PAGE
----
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Yes I can see why they do not beleive every letter that they receive, but I even sent them my telephone number foor Dubai, all they had to do was call me to prove that I am living there. I would have have paid for the phone call, after all it would be far cheaper to do that than be expected to ay £200 for a visit when they had been told that I did not live there.

 

But I suppose that woud have taken a bit of common sense from someone eh?

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Yes I can see why they do not beleive every letter that they receive, but I even sent them my telephone number foor Dubai, all they had to do was call me to prove that I am living there. I would have have paid for the phone call,

 

I would be very surprised indeed if a bailiff company would call you in Dubai. As I said before, mentioning to a bailiff that you work in Dubai would normally lead them to believe that you are making a very decent living indeed and tax fee as well.

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I would be very surprised indeed if a bailiff company would call you in Dubai. As I said before, mentioning to a bailiff that you work in Dubai would normally lead them to believe that you are making a very decent living indeed and tax fee as well.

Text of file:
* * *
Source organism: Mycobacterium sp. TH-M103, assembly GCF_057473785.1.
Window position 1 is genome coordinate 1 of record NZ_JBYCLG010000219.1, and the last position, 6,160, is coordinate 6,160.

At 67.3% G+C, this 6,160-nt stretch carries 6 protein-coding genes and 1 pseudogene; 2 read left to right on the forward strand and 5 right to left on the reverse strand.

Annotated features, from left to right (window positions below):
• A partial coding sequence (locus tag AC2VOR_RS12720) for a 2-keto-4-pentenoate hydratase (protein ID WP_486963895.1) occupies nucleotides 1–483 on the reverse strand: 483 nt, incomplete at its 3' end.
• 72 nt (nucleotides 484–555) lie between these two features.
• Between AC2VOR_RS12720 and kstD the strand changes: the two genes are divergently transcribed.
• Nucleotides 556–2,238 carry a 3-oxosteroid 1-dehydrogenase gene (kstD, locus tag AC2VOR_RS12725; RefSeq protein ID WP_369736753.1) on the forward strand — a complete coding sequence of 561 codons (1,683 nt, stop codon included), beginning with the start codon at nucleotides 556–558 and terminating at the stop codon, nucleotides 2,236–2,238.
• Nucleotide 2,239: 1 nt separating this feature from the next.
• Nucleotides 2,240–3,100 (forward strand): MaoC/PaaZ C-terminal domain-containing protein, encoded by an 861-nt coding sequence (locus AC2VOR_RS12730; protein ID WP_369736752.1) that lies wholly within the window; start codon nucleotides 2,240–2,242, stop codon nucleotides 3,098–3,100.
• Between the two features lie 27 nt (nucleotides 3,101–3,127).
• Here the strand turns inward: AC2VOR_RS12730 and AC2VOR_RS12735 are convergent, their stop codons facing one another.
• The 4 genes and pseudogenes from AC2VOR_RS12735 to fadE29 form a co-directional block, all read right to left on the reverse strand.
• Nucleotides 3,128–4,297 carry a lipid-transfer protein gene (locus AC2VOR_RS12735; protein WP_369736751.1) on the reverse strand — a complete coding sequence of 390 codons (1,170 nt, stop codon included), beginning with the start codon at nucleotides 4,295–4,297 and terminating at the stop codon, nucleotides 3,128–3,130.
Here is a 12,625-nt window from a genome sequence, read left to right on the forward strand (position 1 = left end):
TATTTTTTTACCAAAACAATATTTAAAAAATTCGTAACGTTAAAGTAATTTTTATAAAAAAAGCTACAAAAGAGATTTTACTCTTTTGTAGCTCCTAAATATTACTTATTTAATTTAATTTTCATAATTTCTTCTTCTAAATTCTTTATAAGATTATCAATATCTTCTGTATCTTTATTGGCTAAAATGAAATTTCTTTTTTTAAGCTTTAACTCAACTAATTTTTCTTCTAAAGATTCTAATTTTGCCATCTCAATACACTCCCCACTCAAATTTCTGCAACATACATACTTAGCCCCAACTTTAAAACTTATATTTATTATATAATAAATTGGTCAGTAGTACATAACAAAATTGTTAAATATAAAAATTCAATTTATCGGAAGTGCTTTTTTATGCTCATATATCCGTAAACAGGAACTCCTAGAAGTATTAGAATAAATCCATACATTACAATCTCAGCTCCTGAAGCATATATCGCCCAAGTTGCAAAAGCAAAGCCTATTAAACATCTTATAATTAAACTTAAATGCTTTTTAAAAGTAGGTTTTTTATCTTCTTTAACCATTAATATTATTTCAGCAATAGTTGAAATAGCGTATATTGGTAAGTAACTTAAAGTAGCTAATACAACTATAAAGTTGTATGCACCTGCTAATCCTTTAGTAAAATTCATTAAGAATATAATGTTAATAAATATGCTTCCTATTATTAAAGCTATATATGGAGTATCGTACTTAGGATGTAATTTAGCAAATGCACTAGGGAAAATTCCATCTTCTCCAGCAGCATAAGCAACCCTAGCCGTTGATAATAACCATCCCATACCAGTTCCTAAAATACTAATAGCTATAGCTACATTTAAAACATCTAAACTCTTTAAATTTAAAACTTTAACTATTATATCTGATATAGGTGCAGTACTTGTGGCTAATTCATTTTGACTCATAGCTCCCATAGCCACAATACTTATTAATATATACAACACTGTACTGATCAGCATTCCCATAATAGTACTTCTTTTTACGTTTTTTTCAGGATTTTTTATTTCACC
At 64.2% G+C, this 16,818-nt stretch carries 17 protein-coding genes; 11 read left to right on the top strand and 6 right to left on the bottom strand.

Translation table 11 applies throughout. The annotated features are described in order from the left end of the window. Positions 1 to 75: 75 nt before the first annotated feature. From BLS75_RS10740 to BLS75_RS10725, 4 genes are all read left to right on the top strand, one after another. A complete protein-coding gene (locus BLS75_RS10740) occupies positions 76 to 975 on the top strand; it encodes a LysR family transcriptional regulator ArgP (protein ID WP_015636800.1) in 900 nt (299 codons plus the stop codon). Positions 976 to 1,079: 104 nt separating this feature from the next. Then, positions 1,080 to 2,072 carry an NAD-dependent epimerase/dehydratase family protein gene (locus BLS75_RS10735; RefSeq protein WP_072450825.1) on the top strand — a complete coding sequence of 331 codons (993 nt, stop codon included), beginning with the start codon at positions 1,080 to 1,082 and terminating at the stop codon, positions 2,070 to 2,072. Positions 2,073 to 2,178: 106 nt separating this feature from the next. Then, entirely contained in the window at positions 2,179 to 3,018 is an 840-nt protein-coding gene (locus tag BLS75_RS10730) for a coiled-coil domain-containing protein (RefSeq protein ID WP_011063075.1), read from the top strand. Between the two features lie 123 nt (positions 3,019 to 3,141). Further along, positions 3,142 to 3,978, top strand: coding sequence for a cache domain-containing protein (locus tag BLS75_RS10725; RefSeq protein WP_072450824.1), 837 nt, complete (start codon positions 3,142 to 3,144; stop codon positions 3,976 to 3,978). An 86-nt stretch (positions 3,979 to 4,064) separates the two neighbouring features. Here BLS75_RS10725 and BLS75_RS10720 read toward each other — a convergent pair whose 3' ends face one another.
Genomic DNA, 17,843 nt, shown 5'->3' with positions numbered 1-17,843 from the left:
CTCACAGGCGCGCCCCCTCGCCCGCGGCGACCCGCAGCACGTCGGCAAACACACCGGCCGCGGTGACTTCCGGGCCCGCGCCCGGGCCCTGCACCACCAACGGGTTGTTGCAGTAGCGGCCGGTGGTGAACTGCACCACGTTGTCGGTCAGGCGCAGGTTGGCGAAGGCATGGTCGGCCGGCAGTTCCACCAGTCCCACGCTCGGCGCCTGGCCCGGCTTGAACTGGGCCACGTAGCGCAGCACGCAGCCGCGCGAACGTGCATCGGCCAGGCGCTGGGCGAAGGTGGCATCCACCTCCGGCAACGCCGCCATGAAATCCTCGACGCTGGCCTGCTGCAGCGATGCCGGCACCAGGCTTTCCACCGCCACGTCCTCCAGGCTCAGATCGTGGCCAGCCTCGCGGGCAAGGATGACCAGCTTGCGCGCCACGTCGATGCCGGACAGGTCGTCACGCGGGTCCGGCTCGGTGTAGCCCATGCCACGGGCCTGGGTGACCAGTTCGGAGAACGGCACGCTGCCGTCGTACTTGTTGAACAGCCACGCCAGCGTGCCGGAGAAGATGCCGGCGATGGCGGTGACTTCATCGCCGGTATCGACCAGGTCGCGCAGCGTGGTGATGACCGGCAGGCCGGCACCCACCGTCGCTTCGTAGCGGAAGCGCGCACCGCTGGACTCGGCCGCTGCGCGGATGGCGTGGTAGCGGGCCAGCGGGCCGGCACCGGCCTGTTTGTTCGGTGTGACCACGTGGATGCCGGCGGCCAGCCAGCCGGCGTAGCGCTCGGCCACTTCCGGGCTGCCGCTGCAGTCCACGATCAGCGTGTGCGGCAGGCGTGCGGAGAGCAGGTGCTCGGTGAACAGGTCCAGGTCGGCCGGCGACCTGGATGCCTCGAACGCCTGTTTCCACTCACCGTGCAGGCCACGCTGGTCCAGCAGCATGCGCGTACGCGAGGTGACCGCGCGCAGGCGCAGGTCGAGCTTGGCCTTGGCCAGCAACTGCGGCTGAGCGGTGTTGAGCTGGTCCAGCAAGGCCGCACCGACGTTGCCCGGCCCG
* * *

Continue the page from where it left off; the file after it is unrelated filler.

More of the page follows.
Yes I understand why they would think that. If I LY it were true, I wouldn't be In this mess if it were :-(

The plan was to go out there to earn the money but the company that I joined have not been very honest and upfront with me to say the least. I am owed thousands, but that's another story!!

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I am sorry to hear that. I have friends and one relative working in Dubai and apart from one of them they are doing very well indeed but I hear that the cost of living there has risen so much.

 

If the post it can be a good place to go but as you have said, there are some companies that are not too honest. I hope things improve.

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  • 1 month later...

With the extraordinary increase in the number of websites offering to recover bailiff fees on a "no win, no fee" basis I will be looking at taking a lots of the posts in this thread and making them into a new "Sticky".

 

With unpaid court fines there are quite a few websites which "claim" that there is no legal basis that allows Her Majesty's Court Service to allow private sector bailiffs to charge fees when enforcing a Distress Warrant. This thread explains why fees are chargeable.

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  • 2 weeks later...